The two next days, we enjoyed breakfast in the hotel dining room. In the brightly lit solarium-style space, guests can eat breakfast, lunch and dinner. Breakfast was our favorite, although the stuffed trout at dinner is delicious. However, if you must choose a meal to have here, I highly recommended breakfast.
This was our pool day and we intended to make the most of it, heading to the Glenwood Hot Springs Pool when they opened at 9 a.m. At this time of day, even on a Saturday, it was a peaceful soak, with an occasional cloud blocking the sun and releasing a wee bit of participation, once in the form of snow.
We took a break from soaking, stamping our hands so we could get back in the pool later. We headed to lunch at 19th Street Diner, which is my pick for affordability in Glenwood Springs. Plus, the staff couldn’t be nicer. If you like an all-American style diner with things like history, patty melts and breakfast served all day (plus beer), this is the spot.
To work off the calories from our burgers, after lunch, we hiked the hill to Linwood Cemetery, something we hadn’t done in Glenwood Springs for more than 20 years. It’s a cemetery brimming with history, and yet the highlight was actually Annie’s Wishing Tree which we passed on the way up.
A memorial to Annie, who lost her life to cancer, now, people tie fabric to this tree as a way to remember someone they have lost to cancer. As we all have something in our lives we’ve either lost to cancer or who is currently battling cancer, it is a moving encounter.
The cemetery, where Doc Holliday is buried was less interesting to us this time around. The stone we remember as erected in his memory is actually new since our last visit and is boring. The one we remember was vandalized and now resides at Bullocks Western Store. Go to this store for rodeo attire or if you’re attending a “Yellowstone” screening, or need a pair of cowboy boots.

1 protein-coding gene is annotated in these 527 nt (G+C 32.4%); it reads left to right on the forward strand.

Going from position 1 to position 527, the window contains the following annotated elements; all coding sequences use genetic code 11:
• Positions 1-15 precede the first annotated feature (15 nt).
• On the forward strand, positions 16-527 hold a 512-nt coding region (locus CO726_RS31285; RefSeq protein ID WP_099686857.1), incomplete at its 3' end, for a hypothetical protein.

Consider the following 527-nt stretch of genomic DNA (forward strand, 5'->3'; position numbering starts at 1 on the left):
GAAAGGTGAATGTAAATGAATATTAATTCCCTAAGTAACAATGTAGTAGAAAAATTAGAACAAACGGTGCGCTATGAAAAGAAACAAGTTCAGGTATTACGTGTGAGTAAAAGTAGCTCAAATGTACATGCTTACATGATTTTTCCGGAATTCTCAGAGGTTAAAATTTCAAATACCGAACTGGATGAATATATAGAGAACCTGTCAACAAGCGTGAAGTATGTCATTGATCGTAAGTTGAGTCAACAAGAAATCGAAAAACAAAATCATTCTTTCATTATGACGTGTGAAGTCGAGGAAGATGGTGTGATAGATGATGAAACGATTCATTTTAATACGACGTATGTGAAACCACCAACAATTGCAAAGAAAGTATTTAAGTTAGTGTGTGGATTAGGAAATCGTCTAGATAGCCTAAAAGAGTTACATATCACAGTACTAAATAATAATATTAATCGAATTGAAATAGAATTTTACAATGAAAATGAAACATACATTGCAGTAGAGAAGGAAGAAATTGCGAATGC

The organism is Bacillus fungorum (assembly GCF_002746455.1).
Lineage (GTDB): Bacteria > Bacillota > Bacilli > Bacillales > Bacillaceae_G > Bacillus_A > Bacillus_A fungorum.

The store is next to the historic Doc Holliday’s Saloon, where I may have or may have not had a whiskey. The store is also home to a great little Doc Holliday Museum worth a gander, especially if you like Wild West history and/or the movie “Tombstone.”
The rest of our trip is a blur of ice cream at Sundae (yum) and more soaking. We soaked so long that our hands looked as old as the Glenwood Hot Springs Pool which is 135 years old.
By the way, we have a Glenwood Spring tradition which involves going to Book Grove. Nearly 20 years ago, Ryan discovered an old version of the “Lord of the Rings” books at an antique store in Glenwood Springs. He already had started a small collection of LOTRs books and happily added this one.
Then, on a different trip, he found another copy of the three volumes of LOTRs at Book Grove. So back we go, every time we’re in town, to see what other gems we can find (which of course, includes the possibility that he’ll discover an old set of LOTRs books). And yes, we walked out with purchases, although this time no LOTR books.
Glenwood Springs is part of Colorado’s history and by going there so many times, it’s definitely become part of our history too. Time to make it part of yours.
Here are a few more photos I couldn’t squeeze in above.